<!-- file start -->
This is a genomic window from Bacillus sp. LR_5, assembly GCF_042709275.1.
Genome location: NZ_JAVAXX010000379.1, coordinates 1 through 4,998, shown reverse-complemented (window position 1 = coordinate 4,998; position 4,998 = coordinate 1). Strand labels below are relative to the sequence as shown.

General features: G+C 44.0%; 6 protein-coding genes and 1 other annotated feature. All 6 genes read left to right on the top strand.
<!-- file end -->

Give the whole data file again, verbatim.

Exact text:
This is a genomic window from Bacillus sp. LR_5, assembly GCF_042709275.1.
Genome location: NZ_JAVAXX010000379.1, coordinates 1 through 4,998, shown reverse-complemented (window position 1 = coordinate 4,998; position 4,998 = coordinate 1). Strand labels below are relative to the sequence as shown.

General features: G+C 44.0%; 6 protein-coding genes and 1 other annotated feature. All 6 genes read left to right on the top strand.